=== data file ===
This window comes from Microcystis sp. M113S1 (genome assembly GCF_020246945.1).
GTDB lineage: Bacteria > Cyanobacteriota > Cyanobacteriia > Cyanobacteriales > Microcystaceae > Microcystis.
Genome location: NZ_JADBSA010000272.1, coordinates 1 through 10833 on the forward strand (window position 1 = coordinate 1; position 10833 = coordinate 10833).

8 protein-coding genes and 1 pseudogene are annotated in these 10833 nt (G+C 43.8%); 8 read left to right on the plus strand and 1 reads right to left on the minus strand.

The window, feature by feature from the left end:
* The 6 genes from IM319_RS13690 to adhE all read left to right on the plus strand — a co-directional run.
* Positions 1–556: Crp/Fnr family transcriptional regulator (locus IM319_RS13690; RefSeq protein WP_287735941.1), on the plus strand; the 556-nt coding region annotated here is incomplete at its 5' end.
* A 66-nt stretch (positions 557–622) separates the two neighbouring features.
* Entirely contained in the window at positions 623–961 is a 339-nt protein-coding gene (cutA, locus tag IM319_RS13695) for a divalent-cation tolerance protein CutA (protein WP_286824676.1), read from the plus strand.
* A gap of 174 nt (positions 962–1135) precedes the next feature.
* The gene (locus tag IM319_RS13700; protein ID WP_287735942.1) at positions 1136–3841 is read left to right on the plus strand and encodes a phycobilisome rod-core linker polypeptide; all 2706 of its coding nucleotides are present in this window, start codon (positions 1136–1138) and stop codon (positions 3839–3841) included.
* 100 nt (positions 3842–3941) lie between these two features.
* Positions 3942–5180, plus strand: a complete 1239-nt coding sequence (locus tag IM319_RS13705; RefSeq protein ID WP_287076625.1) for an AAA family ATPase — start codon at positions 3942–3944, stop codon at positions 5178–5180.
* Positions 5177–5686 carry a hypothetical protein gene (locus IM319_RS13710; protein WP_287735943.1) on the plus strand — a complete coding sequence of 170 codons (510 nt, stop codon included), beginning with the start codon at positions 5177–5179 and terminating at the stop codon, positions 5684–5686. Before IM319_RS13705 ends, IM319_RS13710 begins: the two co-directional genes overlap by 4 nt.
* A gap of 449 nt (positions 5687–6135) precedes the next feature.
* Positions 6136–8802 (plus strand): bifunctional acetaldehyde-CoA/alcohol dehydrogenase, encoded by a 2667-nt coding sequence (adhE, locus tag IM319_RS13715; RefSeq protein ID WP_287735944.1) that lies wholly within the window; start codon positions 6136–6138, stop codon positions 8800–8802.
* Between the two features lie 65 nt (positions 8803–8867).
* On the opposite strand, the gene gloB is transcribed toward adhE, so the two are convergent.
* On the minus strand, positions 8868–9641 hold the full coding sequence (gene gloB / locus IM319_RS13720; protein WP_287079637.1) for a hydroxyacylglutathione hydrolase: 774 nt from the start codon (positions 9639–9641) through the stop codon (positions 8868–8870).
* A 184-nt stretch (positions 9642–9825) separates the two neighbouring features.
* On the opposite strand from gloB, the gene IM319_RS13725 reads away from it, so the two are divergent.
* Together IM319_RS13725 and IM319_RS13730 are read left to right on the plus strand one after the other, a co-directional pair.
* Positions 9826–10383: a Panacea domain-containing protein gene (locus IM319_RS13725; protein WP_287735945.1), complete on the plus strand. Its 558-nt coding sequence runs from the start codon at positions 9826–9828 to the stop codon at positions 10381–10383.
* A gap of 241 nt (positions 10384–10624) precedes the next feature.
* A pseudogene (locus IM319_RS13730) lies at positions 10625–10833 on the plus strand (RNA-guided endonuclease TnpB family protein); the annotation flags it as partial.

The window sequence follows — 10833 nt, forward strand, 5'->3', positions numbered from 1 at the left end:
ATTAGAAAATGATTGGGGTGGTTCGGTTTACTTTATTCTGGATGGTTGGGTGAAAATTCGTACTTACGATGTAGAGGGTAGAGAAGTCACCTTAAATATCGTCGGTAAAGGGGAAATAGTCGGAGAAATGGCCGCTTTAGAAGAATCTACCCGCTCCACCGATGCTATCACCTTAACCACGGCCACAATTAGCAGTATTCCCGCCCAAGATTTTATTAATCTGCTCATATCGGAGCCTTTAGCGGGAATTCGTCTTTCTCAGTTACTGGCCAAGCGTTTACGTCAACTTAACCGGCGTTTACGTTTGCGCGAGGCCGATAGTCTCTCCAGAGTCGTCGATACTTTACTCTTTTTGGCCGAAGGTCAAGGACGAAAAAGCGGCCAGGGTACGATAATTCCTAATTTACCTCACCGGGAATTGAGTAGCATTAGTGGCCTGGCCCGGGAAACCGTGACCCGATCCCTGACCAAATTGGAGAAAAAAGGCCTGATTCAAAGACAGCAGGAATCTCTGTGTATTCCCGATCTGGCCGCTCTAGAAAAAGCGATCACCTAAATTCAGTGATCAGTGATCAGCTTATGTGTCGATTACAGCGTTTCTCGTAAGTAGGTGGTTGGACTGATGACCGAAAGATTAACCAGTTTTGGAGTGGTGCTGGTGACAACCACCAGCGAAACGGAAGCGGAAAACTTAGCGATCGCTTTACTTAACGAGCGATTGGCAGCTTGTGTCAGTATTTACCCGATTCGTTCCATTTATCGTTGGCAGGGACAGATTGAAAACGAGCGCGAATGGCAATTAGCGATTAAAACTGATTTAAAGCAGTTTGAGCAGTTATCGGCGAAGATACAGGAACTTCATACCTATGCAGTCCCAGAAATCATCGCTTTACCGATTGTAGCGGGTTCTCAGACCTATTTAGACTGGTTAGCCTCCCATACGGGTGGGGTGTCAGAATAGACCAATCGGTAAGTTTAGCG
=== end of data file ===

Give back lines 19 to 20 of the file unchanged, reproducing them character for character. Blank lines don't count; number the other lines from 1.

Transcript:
* On the minus strand, positions 8868–9641 hold the full coding sequence (gene gloB / locus IM319_RS13720; protein WP_287079637.1) for a hydroxyacylglutathione hydrolase: 774 nt from the start codon (positions 9639–9641) through the stop codon (positions 8868–8870).
* A 184-nt stretch (positions 9642–9825) separates the two neighbouring features.